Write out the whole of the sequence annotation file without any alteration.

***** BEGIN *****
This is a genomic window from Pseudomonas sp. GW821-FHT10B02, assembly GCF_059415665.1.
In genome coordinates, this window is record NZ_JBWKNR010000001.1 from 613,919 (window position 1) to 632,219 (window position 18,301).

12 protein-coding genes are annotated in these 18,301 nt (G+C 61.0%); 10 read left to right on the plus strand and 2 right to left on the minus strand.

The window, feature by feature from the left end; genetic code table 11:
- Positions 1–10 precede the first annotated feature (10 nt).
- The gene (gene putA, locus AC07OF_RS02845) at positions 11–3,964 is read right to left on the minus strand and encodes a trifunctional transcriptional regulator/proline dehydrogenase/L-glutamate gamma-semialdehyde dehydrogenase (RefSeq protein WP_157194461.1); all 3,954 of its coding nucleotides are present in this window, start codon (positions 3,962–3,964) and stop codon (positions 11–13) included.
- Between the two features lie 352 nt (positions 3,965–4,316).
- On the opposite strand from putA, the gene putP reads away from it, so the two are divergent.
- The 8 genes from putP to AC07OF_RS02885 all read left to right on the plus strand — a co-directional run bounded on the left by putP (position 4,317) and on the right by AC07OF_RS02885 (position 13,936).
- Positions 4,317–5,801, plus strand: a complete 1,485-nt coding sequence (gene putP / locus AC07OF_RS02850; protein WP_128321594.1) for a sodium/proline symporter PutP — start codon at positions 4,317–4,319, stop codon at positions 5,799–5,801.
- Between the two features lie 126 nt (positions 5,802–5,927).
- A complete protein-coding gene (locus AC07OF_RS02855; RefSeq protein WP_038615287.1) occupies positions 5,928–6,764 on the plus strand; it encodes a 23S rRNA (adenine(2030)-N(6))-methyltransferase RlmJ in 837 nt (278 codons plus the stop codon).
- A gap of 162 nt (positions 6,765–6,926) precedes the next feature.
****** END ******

This is a genomic window from Pseudomonas sp. GW821-FHT10B02, assembly GCF_059415665.1.
In genome coordinates, this window is record NZ_JBWKNR010000001.1 from 613,919 (window position 1) to 632,219 (window position 18,301).

12 protein-coding genes are annotated in these 18,301 nt (G+C 61.0%); 10 read left to right on the plus strand and 2 right to left on the minus strand.

The window, feature by feature from the left end; genetic code table 11:
- Positions 1–10 precede the first annotated feature (10 nt).
- The gene (gene putA, locus AC07OF_RS02845) at positions 11–3,964 is read right to left on the minus strand and encodes a trifunctional transcriptional regulator/proline dehydrogenase/L-glutamate gamma-semialdehyde dehydrogenase (RefSeq protein WP_157194461.1); all 3,954 of its coding nucleotides are present in this window, start codon (positions 3,962–3,964) and stop codon (positions 11–13) included.
- Between the two features lie 352 nt (positions 3,965–4,316).
- On the opposite strand from putA, the gene putP reads away from it, so the two are divergent.
- The 8 genes from putP to AC07OF_RS02885 all read left to right on the plus strand — a co-directional run bounded on the left by putP (position 4,317) and on the right by AC07OF_RS02885 (position 13,936).
- Positions 4,317–5,801, plus strand: a complete 1,485-nt coding sequence (gene putP / locus AC07OF_RS02850; protein WP_128321594.1) for a sodium/proline symporter PutP — start codon at positions 4,317–4,319, stop codon at positions 5,799–5,801.
- Between the two features lie 126 nt (positions 5,802–5,927).
- A complete protein-coding gene (locus AC07OF_RS02855; RefSeq protein WP_038615287.1) occupies positions 5,928–6,764 on the plus strand; it encodes a 23S rRNA (adenine(2030)-N(6))-methyltransferase RlmJ in 837 nt (278 codons plus the stop codon).
- A gap of 162 nt (positions 6,765–6,926) precedes the next feature.